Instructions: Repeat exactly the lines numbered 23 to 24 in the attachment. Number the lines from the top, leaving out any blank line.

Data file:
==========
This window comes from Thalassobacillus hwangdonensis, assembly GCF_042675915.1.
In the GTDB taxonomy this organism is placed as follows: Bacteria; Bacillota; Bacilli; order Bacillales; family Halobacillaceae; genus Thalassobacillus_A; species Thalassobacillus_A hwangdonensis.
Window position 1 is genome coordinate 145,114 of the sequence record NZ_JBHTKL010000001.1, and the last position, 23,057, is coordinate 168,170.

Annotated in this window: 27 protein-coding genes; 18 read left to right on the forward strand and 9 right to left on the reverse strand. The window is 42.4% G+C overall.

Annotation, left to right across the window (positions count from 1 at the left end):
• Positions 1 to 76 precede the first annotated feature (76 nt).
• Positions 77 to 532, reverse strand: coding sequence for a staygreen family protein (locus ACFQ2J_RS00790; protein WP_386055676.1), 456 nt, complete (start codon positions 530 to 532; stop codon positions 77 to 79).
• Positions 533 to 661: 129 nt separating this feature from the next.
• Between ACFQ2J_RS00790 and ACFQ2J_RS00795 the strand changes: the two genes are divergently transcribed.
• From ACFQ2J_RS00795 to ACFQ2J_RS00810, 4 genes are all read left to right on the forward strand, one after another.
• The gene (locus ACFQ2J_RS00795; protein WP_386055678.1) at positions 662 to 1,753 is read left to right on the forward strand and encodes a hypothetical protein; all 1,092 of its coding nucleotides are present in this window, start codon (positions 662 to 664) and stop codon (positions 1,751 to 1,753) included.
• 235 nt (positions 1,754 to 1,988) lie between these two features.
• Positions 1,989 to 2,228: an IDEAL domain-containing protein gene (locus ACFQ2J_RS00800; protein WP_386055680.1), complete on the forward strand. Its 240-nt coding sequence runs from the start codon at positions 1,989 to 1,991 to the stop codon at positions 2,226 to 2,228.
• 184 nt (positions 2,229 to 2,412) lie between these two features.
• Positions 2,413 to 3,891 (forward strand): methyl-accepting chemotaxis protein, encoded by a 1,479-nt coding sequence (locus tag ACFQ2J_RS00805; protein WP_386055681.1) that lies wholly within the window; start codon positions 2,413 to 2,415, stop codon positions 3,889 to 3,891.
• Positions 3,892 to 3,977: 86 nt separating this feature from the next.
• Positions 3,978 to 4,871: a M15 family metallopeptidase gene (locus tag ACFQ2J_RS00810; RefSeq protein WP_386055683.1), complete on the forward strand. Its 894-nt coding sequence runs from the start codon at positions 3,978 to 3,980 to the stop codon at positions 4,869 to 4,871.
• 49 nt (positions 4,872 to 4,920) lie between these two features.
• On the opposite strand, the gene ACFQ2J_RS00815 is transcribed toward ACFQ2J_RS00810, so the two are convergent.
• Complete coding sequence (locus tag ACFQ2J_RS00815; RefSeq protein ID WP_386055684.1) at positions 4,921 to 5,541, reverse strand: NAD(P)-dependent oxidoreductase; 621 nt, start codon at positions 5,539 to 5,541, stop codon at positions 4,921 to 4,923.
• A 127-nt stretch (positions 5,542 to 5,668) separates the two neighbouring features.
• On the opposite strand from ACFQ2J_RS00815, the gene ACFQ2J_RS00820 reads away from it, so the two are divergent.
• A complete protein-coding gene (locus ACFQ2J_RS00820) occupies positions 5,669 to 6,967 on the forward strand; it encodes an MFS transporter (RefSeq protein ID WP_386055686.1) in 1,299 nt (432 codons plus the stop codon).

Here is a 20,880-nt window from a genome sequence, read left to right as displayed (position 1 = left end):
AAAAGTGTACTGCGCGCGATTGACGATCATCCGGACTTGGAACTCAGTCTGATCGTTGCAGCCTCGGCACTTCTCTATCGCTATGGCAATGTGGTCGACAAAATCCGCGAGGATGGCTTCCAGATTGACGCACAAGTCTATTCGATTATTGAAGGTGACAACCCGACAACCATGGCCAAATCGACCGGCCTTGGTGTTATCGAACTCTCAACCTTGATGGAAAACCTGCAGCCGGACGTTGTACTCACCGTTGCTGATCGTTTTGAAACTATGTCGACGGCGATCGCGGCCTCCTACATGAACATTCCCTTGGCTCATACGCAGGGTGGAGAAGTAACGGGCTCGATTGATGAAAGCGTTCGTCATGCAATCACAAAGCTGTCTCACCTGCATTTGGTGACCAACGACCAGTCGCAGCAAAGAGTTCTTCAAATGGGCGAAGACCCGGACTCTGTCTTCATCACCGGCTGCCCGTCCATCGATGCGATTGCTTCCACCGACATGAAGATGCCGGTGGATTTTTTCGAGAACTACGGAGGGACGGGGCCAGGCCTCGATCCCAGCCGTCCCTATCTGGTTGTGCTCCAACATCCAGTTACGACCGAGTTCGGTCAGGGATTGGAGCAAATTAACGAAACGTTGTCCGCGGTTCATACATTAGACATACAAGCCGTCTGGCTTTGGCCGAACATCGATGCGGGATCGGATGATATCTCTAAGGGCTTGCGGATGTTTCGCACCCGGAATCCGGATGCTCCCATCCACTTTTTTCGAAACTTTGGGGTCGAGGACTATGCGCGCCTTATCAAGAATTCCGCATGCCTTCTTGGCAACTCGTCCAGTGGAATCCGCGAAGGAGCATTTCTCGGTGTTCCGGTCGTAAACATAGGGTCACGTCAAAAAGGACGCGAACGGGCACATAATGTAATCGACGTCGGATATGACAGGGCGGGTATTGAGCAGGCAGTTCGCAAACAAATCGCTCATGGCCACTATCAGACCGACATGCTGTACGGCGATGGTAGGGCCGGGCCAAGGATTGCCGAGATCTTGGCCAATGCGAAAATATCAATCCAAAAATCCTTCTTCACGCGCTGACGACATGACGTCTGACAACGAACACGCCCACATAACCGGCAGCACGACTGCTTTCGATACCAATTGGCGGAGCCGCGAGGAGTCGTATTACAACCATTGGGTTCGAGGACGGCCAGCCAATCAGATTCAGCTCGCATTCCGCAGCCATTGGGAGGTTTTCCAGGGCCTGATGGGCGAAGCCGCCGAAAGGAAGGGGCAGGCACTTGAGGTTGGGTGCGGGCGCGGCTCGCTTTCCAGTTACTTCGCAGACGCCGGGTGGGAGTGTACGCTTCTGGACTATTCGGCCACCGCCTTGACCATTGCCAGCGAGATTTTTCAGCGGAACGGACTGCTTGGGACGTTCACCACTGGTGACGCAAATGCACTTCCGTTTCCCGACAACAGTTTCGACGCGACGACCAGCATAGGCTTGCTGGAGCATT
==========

• A complete protein-coding gene (locus ACFQ2J_RS00820) occupies positions 5,669 to 6,967 on the forward strand; it encodes an MFS transporter (RefSeq protein ID WP_386055686.1) in 1,299 nt (432 codons plus the stop codon).

Here is a 20,880-nt window from a genome sequence, read left to right as displayed (position 1 = left end):